It seems like Christmas bursts onto the scene earlier each year than the one before. Halloween is barely past when holiday decorations line the shelves of your local retail stores. If you aren’t already thinking about Christmas for your online business, then you’re a little behind.
It’s important to get a plan in place now if you hope to take advantage of the increased sales during the last couple of months of the year.
This year, we have a shortened holiday shopping season due to Thanksgiving falling late in November. Fewer shopping days between Black Friday and Christmas mean you need to be ready to hit the ground running without any delays. At the same time, RetailMeNot’s survey of over 1,000 consumers showed that most plan to change the way they shop this year due to the shorter timeframe. About 34% of shoppers indicated they are going to start searching for deals earlier this year than in the past, and 16% will shop from retailers who offer fast shipping.
This means you need to be ready sooner and pay closer attention to detail than ever before, especially if you want to compete with Walmart and Amazon. Here are eight ways you can get ready for the holiday season.
1. Analyze Previous Years
Before you set up any campaigns or plans for the upcoming holiday season, dig into your stats for previous years. Look for patterns, such as peak buying days, the types of products that seem to move the best and even what ads were most productive. While there are no guarantees this year will be the same, you’ll at least have a starting base for your holiday marketing plan.
2. Improve Your Site’s UX
While the user experience (UX) on your site is something that’s always important, make sure you tweak it a bit more for the holidays. Ideally, users should have to complete as few steps as possible to order an item. Study the buyer journey and understand the purpose of each page on your site. Once you know this, it’s much easier to guide the user from Point A to checking out with an order.
3. Implement ERPs Early or Wait
Tapping into enterprise resource planning (ERP) isn’t typically an easy or quick process, although it benefits nearly any type of business by improving communication between departments and better utilization of resources. However, you either should implement your ERP early in the year well ahead of the holiday season or wait until after the Christmas rush is over. A cloud-based ERP system works particularly well for online businesses, allowing employees to access information from anywhere at any time. Cloud support allows for higher customization to better meet your individual needs as a business.
4. Choose Specials
What items do you think are going to be your big sellers this year? Choose the products you’ll offer as specials and come up with a better description of how it works and why people should buy it. You might plan to provide a discount, gift bundles or other special add-ons. Pay careful attention to your profit margins. It doesn’t benefit you to offer such a steep discount that you don’t make any money off sales of the item, unless you are using it as a loss leader and have other things people will buy to go with it.
5. Set a Marketing Calendar
Once the holidays arrive, it’s hard to keep up with everything. Well before Thanksgiving, you should create a marketing calendar for the time between Black Friday and the first of the year. Lay out where and what products you’ll market. If you have an overreaching theme, such as quick and easy holiday shopping, tie your plans into it. Think about the different places you plan to sell, including content for your website, social media advertising, posts to various platforms, emails and so on.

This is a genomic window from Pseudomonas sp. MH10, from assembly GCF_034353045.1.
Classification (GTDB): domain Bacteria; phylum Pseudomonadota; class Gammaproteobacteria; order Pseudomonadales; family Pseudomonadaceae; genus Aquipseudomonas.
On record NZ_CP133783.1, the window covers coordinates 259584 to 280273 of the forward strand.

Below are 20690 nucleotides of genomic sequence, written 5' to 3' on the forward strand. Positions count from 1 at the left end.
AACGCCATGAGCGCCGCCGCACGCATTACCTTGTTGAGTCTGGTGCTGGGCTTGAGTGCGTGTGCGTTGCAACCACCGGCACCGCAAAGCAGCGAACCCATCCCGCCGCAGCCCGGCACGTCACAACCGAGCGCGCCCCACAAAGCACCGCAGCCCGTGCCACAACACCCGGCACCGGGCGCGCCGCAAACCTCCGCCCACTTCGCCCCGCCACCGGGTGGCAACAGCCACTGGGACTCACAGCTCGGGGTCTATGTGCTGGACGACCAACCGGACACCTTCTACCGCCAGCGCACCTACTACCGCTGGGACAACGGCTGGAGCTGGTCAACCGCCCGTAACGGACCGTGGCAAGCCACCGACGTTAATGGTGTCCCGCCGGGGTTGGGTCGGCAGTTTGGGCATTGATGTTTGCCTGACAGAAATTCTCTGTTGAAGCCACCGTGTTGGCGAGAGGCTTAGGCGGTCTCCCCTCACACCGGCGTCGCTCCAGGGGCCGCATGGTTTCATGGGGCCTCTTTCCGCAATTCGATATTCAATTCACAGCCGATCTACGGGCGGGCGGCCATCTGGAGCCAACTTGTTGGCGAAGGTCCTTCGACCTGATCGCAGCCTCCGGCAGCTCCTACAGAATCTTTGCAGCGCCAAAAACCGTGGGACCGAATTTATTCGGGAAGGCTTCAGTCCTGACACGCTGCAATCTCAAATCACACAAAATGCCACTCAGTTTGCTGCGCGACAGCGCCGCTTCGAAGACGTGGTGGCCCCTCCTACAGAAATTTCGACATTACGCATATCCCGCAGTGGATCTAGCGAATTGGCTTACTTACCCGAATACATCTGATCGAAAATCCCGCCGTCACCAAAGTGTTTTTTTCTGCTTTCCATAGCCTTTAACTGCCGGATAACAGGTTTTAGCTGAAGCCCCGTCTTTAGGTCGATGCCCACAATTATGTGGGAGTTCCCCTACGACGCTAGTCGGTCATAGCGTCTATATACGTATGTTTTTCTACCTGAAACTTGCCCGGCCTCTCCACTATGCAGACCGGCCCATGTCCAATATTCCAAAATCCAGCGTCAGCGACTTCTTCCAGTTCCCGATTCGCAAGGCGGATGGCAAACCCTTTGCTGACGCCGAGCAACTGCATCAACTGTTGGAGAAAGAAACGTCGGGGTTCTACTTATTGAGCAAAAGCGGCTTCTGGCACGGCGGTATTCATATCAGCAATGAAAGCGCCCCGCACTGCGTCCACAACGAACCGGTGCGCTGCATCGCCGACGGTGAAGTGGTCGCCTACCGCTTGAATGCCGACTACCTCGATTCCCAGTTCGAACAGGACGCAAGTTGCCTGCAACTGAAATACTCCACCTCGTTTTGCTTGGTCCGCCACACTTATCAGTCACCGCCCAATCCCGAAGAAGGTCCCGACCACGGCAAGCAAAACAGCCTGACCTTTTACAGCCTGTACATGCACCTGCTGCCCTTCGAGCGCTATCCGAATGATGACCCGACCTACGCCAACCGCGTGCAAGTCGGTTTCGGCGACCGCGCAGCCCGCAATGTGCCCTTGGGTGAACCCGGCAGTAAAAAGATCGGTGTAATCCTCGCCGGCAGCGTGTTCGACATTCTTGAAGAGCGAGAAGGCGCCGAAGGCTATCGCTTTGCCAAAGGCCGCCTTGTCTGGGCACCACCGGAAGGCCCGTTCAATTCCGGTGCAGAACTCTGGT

6. Create Holiday Landing Pages
Once you know the products on special and your plans for marketing, it’s much easier to create landing pages to go with specific campaigns and sales. Ideally, each item and offer will have its own page. You’ll be better able to track how effective different offers were and use that data for future holiday seasons. Keep in mind that your landing pages should have a single purpose.
Each element on the page should drive users through the buyer’s journey and toward your ever-narrowing sales funnel so they go from browsers to customers.
7. Schedule Posts
Now that you have your landing pages, it’s time to schedule your posts for social media. You should vary the type of content you share. One post might be an informational video about an interesting new product and how it works. Focus on why it’s a good choice for a gift. Another could be a reminder about how many shopping days are left until Christmas. Don’t make everything a big sales ad for your products. Offer information, share other people’s posts, wish your followers a happy day and stay engaged in what interests them.
8. Take Out Ads
Create your ads for social media, Google and newsletters. The ads should highlight your specials and can be a bit more promotional focused than social media posts. At the same time, think about the problem people are trying to solve by purchasing your product. For example, the man who has everything and is very difficult to buy for is a problem many holiday shoppers have. Solve this for them with your product offering and highlight the pain point and solution in your ads.
Adapt as You Go
You might create what you think is the perfect holiday marketing plan, revamp your site to scream Christmas and have the most interesting gift ideas around, but your efforts could still fall flat. Be prepared to change your plans as needed. If a campaign isn’t going as expected, go back to a successful one from last year or make adjustments on the fly. You’ll spend a bit more time than you intended, but you’ll also see better results if you adjust your marketing plan as you learn what works and what doesn’t.